As I said above though, quantum entanglement still does not imply faster than light communication. You cannot affect which state the particle goes into, even though it doesn't 'decide' on its state until you observe it.



posted on Nov, 18 2015 @ 02:32 PM
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a reply to: MrMasterMinder
What makes a particle decide on its state? How does it happen?

I assume nothing internally is involved. For example, if I spin a basketball in my mind, how I do it matters and will change what happens. The state of the ball and myself influences what occurs. But that isn't hte case with entangled particles, as I understand. There's no prior state which influences what its state will be when measured. Is this true?

So it's not really a decision is it? Decisions are based on prior state; local or non-local. Instead it's a probability. It's random and has no predictable pattern other than it will possibly fall within a range of values. We're at its mercy, whatever it chooses to do. It's the ultimate black box.
edit on 11/18/2015 by jonnywhite because: (no reason given)



posted on Nov, 19 2015 @ 07:04 AM
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a reply to: jonnywhite

>Wasn't the hidden variable idea that two particles have something about them that makes them behave the same,

Got source on this,never heard of it and it sounds quite interesting.



posted on Nov, 22 2015 @ 04:06 PM
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a reply to: thebabyseagull

There is no problem with relativity.

At the core, relativity implies that the fundamental equation of motion, including in quantum mechanics, must obey certain transformation properties. There has never been a violation observed.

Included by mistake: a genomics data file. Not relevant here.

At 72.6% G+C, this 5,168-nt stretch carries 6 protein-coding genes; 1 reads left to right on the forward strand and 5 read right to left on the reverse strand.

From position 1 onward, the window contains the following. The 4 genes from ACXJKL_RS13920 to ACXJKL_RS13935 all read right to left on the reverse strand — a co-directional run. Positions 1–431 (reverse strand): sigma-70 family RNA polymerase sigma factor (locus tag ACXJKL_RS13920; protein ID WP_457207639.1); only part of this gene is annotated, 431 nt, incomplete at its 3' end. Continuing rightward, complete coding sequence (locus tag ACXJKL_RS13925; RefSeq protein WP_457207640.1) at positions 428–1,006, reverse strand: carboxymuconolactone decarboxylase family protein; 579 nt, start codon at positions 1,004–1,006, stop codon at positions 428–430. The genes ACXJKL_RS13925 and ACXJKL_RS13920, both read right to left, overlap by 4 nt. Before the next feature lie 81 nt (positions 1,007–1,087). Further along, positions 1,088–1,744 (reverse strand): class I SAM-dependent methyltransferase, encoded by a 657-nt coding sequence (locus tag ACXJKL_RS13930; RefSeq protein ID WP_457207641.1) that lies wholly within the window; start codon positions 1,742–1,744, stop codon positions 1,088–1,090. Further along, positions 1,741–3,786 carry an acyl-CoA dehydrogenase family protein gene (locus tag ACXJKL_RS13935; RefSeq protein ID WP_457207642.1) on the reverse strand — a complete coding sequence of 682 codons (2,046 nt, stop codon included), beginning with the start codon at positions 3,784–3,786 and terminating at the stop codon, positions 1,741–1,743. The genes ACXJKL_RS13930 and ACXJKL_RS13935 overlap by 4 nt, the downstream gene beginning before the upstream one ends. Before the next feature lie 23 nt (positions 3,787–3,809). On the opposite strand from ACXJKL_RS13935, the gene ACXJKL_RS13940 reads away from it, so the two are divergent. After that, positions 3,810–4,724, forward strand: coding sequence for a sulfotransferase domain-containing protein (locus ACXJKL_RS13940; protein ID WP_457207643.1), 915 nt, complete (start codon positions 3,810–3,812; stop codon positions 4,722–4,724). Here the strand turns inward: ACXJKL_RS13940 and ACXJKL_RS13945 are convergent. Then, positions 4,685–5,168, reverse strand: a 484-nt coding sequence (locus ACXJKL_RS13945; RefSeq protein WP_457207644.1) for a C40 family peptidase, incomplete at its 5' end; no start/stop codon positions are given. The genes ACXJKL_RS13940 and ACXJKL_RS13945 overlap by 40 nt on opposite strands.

Now, if you combine relativity and additional assumptions about the nature of quantum mechanics, called "local realism", then yes, relativity would preclude entanglement results.

Remember, that in 1935 there was no experimental result demonstrating the physical reality of entanglement across space-like distances which relativity would rule out in combination with local realism. Einstein was not a fool or idiot for questioning quantum mechanics at the time. EPR suggested that that if such experiments were to be done, then they could come out in a way compatible with local realism, and that could require some small modifications of quantum mechanics. The experiments do not.

This means that local realism is not true in our universe. It also means, to me, that the underlying 'space' in which quantum mechanics operates is not the macroscopic (x,y,z,t) space of special relativity---in fact it is a functional space (functions are elements and not geometric points) which can include some kind of interaction across space-like intervals in some cases. And this nature is irreducible.

The normal behavior of macroscopic continuum space, which does not have entanglement, and appears to have local realism bound by relativity, is therefore an 'illusion' or more precisely a highly persistent effective theory in the normal thermodynamically large macroscopic systems of people and machines and planets and stars. That larger systems can have apparently distinct collective dynamics from their microscopic counterparts is well known in physics. You can start from kinetic theory of particles, which models statistics of individual collisions of generic atoms with momentum & energy, and build yourself up to Navier-Stokes equations with heat diffusion in about 5 lectures of graduate statistical mechanics. Along the way, you make approximations and assumptions that aren't always true in all cases.

Someday soon, if it hasn't been done already (it may well have but people don't know it), the same will apply to quantum mechanics & entanglement.



edit on 22-11-2015 by mbkennel because: (no reason given)

edit on 22-11-2015 by mbkennel because: (no reason given)

edit on 22-11-2015 by mbkennel because: (no reason given)



posted on Nov, 28 2015 @ 05:57 PM
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Hi there, just a small input to the discussion: